I’ve been using Google Adwords actively for over a year now (I even took the Google Advertising Professional Exam) and I realize I have a few tips and tricks up my sleeve. Even though as I learned and tested things I didn’t think Adwords or PPC in general would have any tips and tricks as such – there are keywords, ads, your bids and that’s all there is to it, what more can you invent?
Nevertheless, when I take a look back I realize that I know things that I would have given everything to have known them back then. So here are some tips I can lay down on the table:
- The stories of Quality Score is what you scare your children with when they’re naughty. At least it’s the common fear that Google hates everyone and shells out random QS 1’s as they please. I don’t find that to be the case, on the contrary the QS is not a problem unless there’s really something bad. Usually if I see that I’m going nowhere with it, I just move on. You see, the Quality Score is not just about your landing page or your ad, it’s also about the history of a keyword that you have no control of whatsoever. All you have to do is just write about the keyword on your landing page (sometimes you don’t even need that!), and if you don’t get a 7, move on. If you get a 5-6, you may want to try working on your copy if you really want that keyword, but usually I don’t bother.
- To increase the QS to above 7 (if you don’t get more right away), you have to realize something. Past the initial evaluation it’s all about the CTR. The higher CTR you get, the higher the QS will be and the less cost per click you’ll pay. To increase your CTR, you can bid enough to be in spot #1 and limit your daily budget to a small amount so that you don’t pay through the nose (even if that means just 1 click a day). After a while, your CPC will go down by itself and you will retain your high position. Or you can lower the bid while closely watching the change of CTR. To maintain QS 7 just over 1% is enough, and to get a QS of 10 you will need 3-5% and more.
- The next tip might be pretty obvious, but I often see people missing the point. You must be consistent with your keyword, ad and your landing page. In other words, if the keyword is “blue gadget”, your ad must be about the blue gadget and so does your landing page. No general gadget ads or pages. You can get away with keyword themes if you bid on a lot of long tail keywords, but you should try to be consistent as much as you can. That affects your CTR, your CPC and your conversions.
- When writing ads, you can follow a very simple formula that works for me very well for me. Use the keyword as the headline (tweak it a little if it doesn’t make sense), include the main benefit and call to action in description lines and add the keyword in the display url again (as the sub-domain or the page name – they don’t have to actually exist on your site as per current Adwords rules).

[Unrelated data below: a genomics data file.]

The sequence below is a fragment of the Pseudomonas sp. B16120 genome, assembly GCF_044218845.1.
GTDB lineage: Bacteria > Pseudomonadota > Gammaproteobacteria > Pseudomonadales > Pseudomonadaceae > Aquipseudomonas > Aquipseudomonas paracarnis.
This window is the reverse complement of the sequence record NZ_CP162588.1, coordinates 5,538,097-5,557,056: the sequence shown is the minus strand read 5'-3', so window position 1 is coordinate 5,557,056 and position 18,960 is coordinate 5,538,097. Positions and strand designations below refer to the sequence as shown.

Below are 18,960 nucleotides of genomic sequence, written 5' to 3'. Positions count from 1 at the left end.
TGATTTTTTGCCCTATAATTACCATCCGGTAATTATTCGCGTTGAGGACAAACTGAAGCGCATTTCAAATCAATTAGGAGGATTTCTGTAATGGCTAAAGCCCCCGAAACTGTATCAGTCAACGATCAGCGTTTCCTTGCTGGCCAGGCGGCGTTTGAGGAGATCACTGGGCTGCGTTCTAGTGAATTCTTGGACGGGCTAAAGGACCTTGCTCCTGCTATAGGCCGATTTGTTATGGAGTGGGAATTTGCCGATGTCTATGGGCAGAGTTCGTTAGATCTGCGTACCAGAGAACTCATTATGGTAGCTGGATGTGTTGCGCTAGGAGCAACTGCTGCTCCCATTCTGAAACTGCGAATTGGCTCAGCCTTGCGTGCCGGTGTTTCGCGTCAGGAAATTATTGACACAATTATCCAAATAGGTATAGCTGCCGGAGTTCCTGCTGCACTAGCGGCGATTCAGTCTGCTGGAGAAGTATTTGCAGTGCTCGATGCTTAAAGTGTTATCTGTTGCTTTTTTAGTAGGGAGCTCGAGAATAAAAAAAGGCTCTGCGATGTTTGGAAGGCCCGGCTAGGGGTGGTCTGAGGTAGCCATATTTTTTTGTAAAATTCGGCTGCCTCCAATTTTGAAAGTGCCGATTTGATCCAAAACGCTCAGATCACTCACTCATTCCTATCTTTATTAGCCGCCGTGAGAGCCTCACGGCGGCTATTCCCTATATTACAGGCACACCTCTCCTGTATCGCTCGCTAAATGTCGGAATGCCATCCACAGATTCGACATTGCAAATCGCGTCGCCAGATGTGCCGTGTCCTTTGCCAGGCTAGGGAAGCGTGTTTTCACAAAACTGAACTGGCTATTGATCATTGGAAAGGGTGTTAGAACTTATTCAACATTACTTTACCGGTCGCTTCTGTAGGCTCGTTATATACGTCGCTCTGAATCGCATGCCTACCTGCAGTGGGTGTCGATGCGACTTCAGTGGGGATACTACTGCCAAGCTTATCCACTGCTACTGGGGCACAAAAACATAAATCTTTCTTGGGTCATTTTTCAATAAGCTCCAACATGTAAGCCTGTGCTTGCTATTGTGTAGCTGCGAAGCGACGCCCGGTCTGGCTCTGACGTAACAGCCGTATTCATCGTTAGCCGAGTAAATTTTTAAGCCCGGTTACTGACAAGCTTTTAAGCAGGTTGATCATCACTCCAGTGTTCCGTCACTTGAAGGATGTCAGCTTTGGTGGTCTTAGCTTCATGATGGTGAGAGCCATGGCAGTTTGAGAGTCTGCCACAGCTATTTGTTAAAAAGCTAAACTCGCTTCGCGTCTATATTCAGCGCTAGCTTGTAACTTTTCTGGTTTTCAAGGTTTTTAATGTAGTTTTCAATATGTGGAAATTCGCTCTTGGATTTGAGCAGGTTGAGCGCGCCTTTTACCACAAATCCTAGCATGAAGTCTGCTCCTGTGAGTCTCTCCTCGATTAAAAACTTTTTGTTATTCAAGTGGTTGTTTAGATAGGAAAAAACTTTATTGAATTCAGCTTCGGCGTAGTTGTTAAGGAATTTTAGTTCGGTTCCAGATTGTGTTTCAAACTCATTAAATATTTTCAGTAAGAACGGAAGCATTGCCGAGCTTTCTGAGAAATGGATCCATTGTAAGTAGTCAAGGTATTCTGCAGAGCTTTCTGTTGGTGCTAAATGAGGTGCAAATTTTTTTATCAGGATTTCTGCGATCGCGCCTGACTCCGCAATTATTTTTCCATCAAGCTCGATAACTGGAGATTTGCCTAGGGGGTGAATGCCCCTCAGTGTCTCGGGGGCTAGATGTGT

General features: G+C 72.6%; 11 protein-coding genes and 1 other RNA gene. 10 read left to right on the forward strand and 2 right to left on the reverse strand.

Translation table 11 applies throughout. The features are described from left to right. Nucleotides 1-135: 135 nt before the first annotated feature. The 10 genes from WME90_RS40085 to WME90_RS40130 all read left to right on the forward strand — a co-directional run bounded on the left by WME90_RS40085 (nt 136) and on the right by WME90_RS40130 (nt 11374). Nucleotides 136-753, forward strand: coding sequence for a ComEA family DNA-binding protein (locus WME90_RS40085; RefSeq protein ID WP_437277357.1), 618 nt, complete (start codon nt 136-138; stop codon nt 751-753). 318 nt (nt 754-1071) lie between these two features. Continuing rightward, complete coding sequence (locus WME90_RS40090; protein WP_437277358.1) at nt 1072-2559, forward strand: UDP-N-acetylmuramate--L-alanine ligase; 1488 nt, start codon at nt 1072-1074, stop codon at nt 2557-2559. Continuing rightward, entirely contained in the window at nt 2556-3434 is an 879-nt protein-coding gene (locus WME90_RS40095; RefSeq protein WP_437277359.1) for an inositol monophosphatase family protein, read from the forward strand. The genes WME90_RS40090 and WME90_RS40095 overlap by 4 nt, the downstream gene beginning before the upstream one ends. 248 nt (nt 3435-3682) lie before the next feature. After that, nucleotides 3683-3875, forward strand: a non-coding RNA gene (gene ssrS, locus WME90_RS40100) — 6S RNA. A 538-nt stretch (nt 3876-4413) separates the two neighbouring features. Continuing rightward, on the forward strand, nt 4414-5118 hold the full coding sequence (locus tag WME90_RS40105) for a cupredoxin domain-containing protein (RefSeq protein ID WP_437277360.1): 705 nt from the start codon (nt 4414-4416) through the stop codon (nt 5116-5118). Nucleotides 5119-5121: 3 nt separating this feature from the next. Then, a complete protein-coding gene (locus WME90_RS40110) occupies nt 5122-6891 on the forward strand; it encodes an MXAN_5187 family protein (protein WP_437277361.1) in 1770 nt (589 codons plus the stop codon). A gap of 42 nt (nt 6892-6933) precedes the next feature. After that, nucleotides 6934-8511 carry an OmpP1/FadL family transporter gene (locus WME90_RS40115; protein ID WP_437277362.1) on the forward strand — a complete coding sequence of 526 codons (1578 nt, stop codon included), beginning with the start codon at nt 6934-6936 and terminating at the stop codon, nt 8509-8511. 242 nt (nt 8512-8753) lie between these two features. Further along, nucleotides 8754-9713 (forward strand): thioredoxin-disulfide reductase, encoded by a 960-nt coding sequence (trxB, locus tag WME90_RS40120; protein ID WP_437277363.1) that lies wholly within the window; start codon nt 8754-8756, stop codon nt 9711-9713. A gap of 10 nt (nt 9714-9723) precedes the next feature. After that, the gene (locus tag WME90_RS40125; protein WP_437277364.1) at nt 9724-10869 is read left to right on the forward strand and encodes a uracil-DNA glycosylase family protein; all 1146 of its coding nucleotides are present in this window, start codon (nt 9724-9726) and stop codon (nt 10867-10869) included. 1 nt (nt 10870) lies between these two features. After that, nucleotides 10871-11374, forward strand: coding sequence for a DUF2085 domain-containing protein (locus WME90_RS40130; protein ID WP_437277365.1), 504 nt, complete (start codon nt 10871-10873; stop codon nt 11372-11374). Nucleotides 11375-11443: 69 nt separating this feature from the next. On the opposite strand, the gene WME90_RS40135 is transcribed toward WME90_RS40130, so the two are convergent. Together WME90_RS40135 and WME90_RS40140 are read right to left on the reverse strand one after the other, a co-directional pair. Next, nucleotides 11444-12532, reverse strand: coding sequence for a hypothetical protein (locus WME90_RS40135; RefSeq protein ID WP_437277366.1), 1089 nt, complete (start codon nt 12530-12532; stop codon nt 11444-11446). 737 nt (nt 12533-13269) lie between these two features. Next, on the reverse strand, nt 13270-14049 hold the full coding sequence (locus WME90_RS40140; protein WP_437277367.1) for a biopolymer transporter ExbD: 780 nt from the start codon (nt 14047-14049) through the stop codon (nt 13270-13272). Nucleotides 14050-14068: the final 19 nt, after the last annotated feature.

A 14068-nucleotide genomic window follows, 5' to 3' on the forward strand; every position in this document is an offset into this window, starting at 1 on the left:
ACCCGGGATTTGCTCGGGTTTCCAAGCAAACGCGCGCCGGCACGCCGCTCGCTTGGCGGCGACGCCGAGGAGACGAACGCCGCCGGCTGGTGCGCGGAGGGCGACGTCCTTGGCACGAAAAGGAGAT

- When testing an offer, a product or a niche, pick only the most targeted keywords that get as much traffic as possible. Don’t use one or two word key phrases (unless it really makes sense), but don’t resort to long tails either. Think of what the ideal customer would type in.
- Don’t waste too much money on testing. I usually spend under $50 per test, even if the bids are $1 a click or more. In my experience, if the offer doesn’t convert in the first 100 clicks, it’s a dud. At this point you have to either tweak your offer (if it’s your product) or move on to the next product (if you’re an affiliate), or do what you have to do, but this combination just ain’t gonna work.
- Consider the Content Network placements. While I don’t use the Content Network much, I do use the placements to expand on my already converting keywords. Pick the top sites that rank for your keywords in the organic results and use those as placements if they have Adsense on them. You have to test this carefully though, as sometimes the cost can be higher than the search network!
- Use lateral keywords. Nowadays the keywords are expensive it’s not even funny. In the worst niches it can get over $10 and more per click. I mean, who can pay that! Well, I once paid $36/click and still turned profit but that’s another story. To put your ad out there in the competitive niche you have to think outside the box. Believe it or not, you can get clicks for 5 cents or less in the most competitive niches if you think in terms of demographics rather than keywords. Think what else these people would type in instead of the obvious niche keywords. For example, if you target the weight loss niche, bid on magazine names, tv show names, even diet names are there for the taking – everything that your average prospect would type in other than “how to lose weight”. The challenge with lateral keywords is the CTR, but it’s worth testing out.
- Track everything like there’s no tomorrow, and test everything. You have to track every single keyword, every match type, every ad, every click, every conversion, and kill the losers on the spot. Test everything, don’t make assumptions. That especially applies to your ads and your landing page – ideally you should be split-testing them constantly to really ramp up your CTR and conversion rate. Though I’m ashamed to admit I’m lazy on that one too often.
Those are the 9 top Google Adwords tips that I think are essential in the way I work with it. I definitely would have loved to know these tips beforehand, I’ve wasted a lot of money to learn some of them. Hopefully you’ll find them useful. If you think I’ve missed something, be my guest to add to the list.